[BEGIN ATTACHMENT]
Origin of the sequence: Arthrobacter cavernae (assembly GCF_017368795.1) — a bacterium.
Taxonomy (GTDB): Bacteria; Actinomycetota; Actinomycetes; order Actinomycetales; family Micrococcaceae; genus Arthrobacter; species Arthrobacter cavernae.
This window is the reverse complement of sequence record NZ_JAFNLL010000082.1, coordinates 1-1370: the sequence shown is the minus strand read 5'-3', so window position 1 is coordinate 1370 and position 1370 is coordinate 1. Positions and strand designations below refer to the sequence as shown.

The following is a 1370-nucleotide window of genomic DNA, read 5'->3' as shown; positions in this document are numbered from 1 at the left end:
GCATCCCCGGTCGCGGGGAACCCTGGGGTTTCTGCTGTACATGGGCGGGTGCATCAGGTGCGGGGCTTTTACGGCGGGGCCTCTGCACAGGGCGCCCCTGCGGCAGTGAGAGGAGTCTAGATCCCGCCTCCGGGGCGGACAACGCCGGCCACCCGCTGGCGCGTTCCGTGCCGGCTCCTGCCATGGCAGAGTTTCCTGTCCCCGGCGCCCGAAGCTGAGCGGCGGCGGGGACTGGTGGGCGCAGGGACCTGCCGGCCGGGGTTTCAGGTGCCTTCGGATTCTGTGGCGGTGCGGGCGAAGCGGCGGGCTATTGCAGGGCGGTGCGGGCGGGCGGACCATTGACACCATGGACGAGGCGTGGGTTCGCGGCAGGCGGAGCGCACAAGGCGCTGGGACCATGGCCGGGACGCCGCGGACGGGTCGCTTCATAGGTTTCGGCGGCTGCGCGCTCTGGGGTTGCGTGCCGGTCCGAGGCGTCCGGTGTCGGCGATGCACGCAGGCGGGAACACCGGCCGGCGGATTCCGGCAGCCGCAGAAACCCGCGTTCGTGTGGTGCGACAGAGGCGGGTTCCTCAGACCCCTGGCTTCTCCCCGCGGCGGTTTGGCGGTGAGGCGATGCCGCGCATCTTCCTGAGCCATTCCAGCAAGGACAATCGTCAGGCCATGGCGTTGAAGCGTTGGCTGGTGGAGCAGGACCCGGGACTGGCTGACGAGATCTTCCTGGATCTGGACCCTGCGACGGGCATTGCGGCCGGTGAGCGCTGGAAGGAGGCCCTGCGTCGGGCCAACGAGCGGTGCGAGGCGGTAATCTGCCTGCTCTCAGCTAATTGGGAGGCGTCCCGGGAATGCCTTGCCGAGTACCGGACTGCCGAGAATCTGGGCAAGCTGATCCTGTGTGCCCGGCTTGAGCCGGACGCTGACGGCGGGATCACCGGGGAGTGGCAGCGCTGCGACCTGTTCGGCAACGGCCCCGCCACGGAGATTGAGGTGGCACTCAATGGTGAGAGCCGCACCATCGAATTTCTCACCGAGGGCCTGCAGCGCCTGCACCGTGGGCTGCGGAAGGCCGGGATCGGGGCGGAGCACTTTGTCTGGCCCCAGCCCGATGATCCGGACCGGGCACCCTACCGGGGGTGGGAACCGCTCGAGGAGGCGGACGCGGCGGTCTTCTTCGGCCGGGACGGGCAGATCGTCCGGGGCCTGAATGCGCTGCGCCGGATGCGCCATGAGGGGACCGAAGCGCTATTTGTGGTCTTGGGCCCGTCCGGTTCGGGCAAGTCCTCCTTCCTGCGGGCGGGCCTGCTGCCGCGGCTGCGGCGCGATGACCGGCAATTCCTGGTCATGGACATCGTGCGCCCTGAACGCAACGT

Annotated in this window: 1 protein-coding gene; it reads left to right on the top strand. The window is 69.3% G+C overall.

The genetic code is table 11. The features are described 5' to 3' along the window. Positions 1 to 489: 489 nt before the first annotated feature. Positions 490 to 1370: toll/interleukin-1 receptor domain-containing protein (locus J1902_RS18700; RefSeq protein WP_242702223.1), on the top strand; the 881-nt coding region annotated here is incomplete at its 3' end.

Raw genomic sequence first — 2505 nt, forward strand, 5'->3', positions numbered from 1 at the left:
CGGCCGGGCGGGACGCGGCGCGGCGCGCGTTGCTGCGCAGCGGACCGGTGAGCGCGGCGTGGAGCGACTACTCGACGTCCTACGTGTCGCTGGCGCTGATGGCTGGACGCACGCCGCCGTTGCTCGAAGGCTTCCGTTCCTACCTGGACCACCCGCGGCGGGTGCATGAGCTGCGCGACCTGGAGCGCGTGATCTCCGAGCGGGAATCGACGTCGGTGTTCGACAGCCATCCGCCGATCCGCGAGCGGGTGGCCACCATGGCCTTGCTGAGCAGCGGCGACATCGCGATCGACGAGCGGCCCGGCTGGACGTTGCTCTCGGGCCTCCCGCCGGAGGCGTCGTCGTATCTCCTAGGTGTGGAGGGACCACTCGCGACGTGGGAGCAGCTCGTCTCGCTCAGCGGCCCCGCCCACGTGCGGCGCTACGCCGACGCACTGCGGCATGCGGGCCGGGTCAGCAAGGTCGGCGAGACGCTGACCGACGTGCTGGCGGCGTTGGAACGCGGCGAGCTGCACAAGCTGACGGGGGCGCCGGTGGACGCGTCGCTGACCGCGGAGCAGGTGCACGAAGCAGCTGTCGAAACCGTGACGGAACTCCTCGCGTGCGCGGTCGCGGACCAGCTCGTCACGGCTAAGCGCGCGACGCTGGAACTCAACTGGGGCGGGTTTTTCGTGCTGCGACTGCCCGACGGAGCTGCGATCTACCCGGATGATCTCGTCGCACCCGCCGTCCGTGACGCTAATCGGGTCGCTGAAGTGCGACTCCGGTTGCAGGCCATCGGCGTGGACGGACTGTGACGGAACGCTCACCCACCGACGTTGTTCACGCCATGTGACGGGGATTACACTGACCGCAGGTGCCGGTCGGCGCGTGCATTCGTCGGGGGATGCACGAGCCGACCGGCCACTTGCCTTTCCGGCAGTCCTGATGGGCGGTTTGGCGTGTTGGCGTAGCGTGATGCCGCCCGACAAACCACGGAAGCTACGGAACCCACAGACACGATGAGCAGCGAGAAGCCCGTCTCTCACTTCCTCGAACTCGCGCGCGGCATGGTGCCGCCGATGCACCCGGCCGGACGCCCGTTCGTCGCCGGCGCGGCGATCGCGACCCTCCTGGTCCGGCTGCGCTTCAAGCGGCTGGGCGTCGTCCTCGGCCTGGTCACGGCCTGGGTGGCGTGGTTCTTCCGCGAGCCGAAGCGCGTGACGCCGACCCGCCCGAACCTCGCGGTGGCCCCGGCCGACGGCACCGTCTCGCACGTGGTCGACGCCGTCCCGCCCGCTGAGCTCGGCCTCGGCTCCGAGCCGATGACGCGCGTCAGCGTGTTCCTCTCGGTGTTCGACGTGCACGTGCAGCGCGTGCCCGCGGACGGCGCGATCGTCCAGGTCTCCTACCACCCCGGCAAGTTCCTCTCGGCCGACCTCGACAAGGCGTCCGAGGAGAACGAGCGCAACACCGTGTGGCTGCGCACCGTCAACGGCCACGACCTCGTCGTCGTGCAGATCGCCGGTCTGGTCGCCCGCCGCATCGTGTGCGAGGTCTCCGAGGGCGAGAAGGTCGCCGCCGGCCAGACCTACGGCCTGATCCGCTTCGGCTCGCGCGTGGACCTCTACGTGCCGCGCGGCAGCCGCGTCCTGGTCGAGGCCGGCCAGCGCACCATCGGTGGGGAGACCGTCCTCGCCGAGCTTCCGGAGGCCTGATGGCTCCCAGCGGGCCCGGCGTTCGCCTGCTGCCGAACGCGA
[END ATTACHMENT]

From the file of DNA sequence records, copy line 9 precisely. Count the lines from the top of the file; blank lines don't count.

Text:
CGGCCGGGCGGGACGCGGCGCGGCGCGCGTTGCTGCGCAGCGGACCGGTGAGCGCGGCGTGGAGCGACTACTCGACGTCCTACGTGTCGCTGGCGCTGATGGCTGGACGCACGCCGCCGTTGCTCGAAGGCTTCCGTTCCTACCTGGACCACCCGCGGCGGGTGCATGAGCTGCGCGACCTGGAGCGCGTGATCTCCGAGCGGGAATCGACGTCGGTGTTCGACAGCCATCCGCCGATCCGCGAGCGGGTGGCCACCATGGCCTTGCTGAGCAGCGGCGACATCGCGATCGACGAGCGGCCCGGCTGGACGTTGCTCTCGGGCCTCCCGCCGGAGGCGTCGTCGTATCTCCTAGGTGTGGAGGGACCACTCGCGACGTGGGAGCAGCTCGTCTCGCTCAGCGGCCCCGCCCACGTGCGGCGCTACGCCGACGCACTGCGGCATGCGGGCCGGGTCAGCAAGGTCGGCGAGACGCTGACCGACGTGCTGGCGGCGTTGGAACGCGGCGAGCTGCACAAGCTGACGGGGGCGCCGGTGGACGCGTCGCTGACCGCGGAGCAGGTGCACGAAGCAGCTGTCGAAACCGTGACGGAACTCCTCGCGTGCGCGGTCGCGGACCAGCTCGTCACGGCTAAGCGCGCGACGCTGGAACTCAACTGGGGCGGGTTTTTCGTGCTGCGACTGCCCGACGGAGCTGCGATCTACCCGGATGATCTCGTCGCACCCGCCGTCCGTGACGCTAATCGGGTCGCTGAAGTGCGACTCCGGTTGCAGGCCATCGGCGTGGACGGACTGTGACGGAACGCTCACCCACCGACGTTGTTCACGCCATGTGACGGGGATTACACTGACCGCAGGTGCCGGTCGGCGCGTGCATTCGTCGGGGGATGCACGAGCCGACCGGCCACTTGCCTTTCCGGCAGTCCTGATGGGCGGTTTGGCGTGTTGGCGTAGCGTGATGCCGCCCGACAAACCACGGAAGCTACGGAACCCACAGACACGATGAGCAGCGAGAAGCCCGTCTCTCACTTCCTCGAACTCGCGCGCGGCATGGTGCCGCCGATGCACCCGGCCGGACGCCCGTTCGTCGCCGGCGCGGCGATCGCGACCCTCCTGGTCCGGCTGCGCTTCAAGCGGCTGGGCGTCGTCCTCGGCCTGGTCACGGCCTGGGTGGCGTGGTTCTTCCGCGAGCCGAAGCGCGTGACGCCGACCCGCCCGAACCTCGCGGTGGCCCCGGCCGACGGCACCGTCTCGCACGTGGTCGACGCCGTCCCGCCCGCTGAGCTCGGCCTCGGCTCCGAGCCGATGACGCGCGTCAGCGTGTTCCTCTCGGTGTTCGACGTGCACGTGCAGCGCGTGCCCGCGGACGGCGCGATCGTCCAGGTCTCCTACCACCCCGGCAAGTTCCTCTCGGCCGACCTCGACAAGGCGTCCGAGGAGAACGAGCGCAACACCGTGTGGCTGCGCACCGTCAACGGCCACGACCTCGTCGTCGTGCAGATCGCCGGTCTGGTCGCCCGCCGCATCGTGTGCGAGGTCTCCGAGGGCGAGAAGGTCGCCGCCGGCCAGACCTACGGCCTGATCCGCTTCGGCTCGCGCGTGGACCTCTACGTGCCGCGCGGCAGCCGCGTCCTGGTCGAGGCCGGCCAGCGCACCATCGGTGGGGAGACCGTCCTCGCCGAGCTTCCGGAGGCCTGATGGCTCCCAGCGGGCCCGGCGTTCGCCTGCTGCCGAACGCGA